Feds Should Keep Monitoring for Toxic Algae, Red Tide in Shutdowns, Francis Rooney Insists

At the end of last week, U.S. Rep. Francis Rooney, R-Fla., unveiled a bill to ensure federal monitoring of Harmful Algal Blooms (HABs) continues even in the event of a federal shutdown.

Rooney paired up with U.S. Rep. Marcy Kaptur, D-Ohio, to introduced a bill which would “require the National Centers for Coastal Ocean Science (NCCOS), which monitor waters for Harmful Algal Blooms (HABs) to continue forecasting and monitoring, even during a government shutdown” by having the HAB Operational Forecasting System (HABOFS) remain online.

Three members of the Florida delegation–U.S. Rep. Matt Gaetz, R-Fla., U.S. Rep. Alcee Hastings, D-Fla., and U.S. Rep. Stephanie Murphy, D-Fla.–are cosponsoring the proposal.

“Over the last several years, Southwest Florida and the rest of the United States have been plagued by severe outbreaks of red tide,” Rooney said. “The most recent outbreak in the Gulf of Mexico lasted 16 months and generated over 2000 tons of dead sea life. In the midst of this outbreak, government shutdowns prevented NOAA’s satellites from monitoring red tide and publishing forecasts across the nation.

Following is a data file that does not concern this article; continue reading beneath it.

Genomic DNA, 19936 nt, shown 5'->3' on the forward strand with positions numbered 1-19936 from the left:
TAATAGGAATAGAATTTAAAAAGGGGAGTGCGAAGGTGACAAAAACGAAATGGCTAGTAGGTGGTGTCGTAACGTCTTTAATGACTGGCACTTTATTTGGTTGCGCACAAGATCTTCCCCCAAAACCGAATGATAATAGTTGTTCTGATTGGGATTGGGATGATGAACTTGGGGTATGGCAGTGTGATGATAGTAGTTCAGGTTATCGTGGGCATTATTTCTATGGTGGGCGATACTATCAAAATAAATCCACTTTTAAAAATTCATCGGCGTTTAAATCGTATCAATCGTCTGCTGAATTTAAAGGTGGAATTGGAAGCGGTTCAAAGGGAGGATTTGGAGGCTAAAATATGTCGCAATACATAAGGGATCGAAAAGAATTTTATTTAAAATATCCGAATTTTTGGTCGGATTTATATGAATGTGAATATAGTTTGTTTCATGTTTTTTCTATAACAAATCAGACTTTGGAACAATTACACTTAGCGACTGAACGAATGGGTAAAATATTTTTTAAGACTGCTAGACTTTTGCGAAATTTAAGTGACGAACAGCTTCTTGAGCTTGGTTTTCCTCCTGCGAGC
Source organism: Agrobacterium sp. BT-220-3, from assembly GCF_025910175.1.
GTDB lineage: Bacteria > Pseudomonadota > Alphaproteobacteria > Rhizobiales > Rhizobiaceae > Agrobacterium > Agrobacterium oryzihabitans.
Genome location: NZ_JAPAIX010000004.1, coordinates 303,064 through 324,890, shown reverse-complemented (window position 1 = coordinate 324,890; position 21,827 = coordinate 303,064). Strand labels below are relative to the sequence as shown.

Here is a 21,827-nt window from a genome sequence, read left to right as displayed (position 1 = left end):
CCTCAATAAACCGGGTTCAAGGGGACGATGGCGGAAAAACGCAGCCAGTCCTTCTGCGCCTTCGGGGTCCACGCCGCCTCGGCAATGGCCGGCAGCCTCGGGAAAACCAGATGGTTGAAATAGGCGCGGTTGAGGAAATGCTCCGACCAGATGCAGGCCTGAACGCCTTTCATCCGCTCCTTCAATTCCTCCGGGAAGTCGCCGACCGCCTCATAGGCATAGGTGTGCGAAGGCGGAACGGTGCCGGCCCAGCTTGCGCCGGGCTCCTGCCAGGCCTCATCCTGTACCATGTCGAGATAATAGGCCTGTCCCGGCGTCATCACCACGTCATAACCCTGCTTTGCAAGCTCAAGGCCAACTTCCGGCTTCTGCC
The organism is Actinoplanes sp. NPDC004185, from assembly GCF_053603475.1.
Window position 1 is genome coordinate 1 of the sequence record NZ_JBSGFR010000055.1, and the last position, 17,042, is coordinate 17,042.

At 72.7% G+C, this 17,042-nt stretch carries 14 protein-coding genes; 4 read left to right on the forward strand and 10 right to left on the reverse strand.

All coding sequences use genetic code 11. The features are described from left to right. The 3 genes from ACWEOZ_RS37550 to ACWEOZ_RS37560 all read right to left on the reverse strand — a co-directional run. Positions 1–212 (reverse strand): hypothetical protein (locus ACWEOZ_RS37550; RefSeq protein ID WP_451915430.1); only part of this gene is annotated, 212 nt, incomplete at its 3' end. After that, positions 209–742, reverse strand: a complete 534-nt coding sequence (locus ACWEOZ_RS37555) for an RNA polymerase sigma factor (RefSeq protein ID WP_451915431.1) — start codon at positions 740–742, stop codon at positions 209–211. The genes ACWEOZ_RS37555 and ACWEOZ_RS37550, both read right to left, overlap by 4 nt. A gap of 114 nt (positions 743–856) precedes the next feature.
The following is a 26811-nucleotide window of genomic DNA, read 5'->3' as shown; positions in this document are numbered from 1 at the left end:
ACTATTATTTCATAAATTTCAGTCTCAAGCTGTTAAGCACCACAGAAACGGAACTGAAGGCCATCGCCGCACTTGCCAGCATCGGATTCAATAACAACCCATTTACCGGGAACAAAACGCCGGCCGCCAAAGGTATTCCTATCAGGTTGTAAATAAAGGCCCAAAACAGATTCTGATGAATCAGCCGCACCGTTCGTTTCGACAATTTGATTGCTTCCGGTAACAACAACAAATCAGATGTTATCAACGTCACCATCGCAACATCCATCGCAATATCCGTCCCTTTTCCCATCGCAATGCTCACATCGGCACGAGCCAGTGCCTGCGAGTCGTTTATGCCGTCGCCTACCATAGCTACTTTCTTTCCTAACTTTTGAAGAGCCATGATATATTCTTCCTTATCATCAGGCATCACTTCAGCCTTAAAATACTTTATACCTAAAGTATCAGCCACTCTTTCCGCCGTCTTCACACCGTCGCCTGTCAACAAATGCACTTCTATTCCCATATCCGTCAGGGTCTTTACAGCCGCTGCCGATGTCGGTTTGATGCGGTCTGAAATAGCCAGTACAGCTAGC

“Especially due to the adverse implications that red tide causes for human health, I introduced this bipartisan legislation to make sure NCCOS continues forecasting and monitoring during a shutdown. Specifically, we must ensure that the information gathered is continually updated and available to local officials and the public,” Rooney added.

“The negative economic and environmental impact harmful algal blooms have on Lake Erie and coastal communities across the country cannot be overstated,” said Kaptur. “I look forward to supporting this legislation to reign in the spread of deadly algal blooms and thank Congressman Rooney for his leadership on this issue.”

The bill was sent to the U.S. House Science, Space, and Technology and the Natural Resources Committees on Friday. So far, there is no companion bill over in the U.S. Senate.

 

Reach Kevin Derby at kevin.derby@floridadaily.com.

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